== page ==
New Orleans

CULTURAL AWARENESS

New Orleans is 199 square miles (516 sq km). It is located at the southeast of the state of Louisiana, between Lake Pontchartrain and a big bend, called a crescent, of the Mississippi River. Its population in March of 2007 was 1.2 million. (Post Katrina) In October of 2007, the city was estimated to be at 70% of its Pre-Katrina population. Also, many of the surrounding areas were estimated to be slightly higher in population than before Hurricane Katrina.


New Orleans as a Place to Live

New Orleans is a big city, but the people are very friendly and helpful. The people here love music, parties and events, and we do have a lot. New Orleans has a nice zoo and aquarium, with all kind of activities for smaller children, plus a Children‟s Museum with activities.
This is a special city, not looking like most American cities. It is filled to the roof with history. There are lots of restaurants from many different nationalities. Music from classical to jazz fills the city nightly. Several universities in the city further enrich its citizens‟ lives.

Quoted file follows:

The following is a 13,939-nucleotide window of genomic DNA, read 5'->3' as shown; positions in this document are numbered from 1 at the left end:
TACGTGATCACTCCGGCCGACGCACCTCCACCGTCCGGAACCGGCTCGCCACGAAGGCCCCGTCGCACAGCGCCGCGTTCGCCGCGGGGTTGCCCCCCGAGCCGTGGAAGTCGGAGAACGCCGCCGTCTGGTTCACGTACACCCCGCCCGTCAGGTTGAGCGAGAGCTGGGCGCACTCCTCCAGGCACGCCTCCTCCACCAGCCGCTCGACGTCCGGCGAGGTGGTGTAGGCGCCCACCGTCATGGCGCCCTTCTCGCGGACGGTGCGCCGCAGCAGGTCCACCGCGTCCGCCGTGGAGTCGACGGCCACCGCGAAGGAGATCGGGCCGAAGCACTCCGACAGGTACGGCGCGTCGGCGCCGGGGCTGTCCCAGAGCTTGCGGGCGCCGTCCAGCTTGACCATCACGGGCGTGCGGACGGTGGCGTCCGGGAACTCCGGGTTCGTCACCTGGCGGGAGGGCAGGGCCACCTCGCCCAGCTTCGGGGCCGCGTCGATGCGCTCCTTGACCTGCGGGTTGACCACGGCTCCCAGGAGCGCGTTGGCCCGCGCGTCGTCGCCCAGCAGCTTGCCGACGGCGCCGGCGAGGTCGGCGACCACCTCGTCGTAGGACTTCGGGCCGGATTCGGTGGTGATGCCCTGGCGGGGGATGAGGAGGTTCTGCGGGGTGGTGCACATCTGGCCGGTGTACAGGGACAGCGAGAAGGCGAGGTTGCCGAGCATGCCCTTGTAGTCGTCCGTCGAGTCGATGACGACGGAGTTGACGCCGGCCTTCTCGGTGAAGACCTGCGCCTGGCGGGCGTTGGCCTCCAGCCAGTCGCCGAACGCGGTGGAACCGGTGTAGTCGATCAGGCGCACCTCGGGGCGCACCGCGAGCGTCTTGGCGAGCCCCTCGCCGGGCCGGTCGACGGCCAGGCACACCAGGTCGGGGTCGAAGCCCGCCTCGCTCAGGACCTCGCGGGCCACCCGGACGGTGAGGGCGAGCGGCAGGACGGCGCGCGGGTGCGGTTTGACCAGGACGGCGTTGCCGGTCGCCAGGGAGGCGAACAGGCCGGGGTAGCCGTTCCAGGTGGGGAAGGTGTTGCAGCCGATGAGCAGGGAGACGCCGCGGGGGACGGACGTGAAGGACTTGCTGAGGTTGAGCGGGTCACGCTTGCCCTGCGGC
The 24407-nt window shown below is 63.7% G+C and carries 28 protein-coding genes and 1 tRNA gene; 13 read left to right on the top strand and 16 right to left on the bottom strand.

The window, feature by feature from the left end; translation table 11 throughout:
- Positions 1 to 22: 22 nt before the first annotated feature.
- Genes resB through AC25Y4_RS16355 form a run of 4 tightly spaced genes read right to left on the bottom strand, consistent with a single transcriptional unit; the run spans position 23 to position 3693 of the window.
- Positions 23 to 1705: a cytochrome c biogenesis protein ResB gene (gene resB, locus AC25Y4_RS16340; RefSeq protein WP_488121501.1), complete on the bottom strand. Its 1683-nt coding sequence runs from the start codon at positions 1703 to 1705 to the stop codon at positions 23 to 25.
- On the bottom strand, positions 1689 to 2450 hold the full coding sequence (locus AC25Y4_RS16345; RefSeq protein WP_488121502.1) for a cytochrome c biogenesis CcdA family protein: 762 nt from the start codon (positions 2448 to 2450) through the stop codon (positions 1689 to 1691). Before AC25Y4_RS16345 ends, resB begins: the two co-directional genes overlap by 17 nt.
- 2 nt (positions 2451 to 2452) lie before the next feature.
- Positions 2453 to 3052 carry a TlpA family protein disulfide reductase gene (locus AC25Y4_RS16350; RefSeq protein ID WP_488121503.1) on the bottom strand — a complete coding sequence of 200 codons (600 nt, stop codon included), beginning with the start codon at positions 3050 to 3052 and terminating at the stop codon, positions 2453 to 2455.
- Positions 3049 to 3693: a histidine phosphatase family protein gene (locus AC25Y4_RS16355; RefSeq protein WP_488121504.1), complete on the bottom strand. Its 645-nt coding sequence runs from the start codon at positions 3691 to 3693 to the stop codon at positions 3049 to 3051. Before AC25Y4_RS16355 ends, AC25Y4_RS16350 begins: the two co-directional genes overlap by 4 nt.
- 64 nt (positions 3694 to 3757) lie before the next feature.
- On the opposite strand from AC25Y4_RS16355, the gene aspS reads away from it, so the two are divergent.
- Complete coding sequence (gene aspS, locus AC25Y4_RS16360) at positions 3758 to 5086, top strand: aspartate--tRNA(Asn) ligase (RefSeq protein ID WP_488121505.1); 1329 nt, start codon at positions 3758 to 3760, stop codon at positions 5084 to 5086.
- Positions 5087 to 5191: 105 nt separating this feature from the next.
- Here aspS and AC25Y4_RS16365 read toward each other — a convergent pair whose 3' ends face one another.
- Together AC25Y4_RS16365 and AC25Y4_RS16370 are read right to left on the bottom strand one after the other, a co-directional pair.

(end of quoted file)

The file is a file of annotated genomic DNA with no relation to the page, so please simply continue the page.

Most ex-pats live in the Garden District/Uptown or Metairie. Some Shell families have chosen to live north of Lake Pontchartrain in what is called “The North Shore”.


Creole and Cajun

Creoles were the first settlers of New Orleans, being descended from French, Spanish and African-American colonists who spoke their own French dialect.
Cajuns, also known as Acadians, are descended from French colonists who settled in Nova Scotia, Canada in the 17th and 18th centuries. These Cajuns were exiled by a victorious British army in 1765, and many fled to the nearest francophone colony in Southern Louisiana. The parish of Acadiana is named for them.


Difference between Creole and Cajun food

We found an answer in a book called: “Eating New Orleans” by Pableaux Johnson. He describes them thus: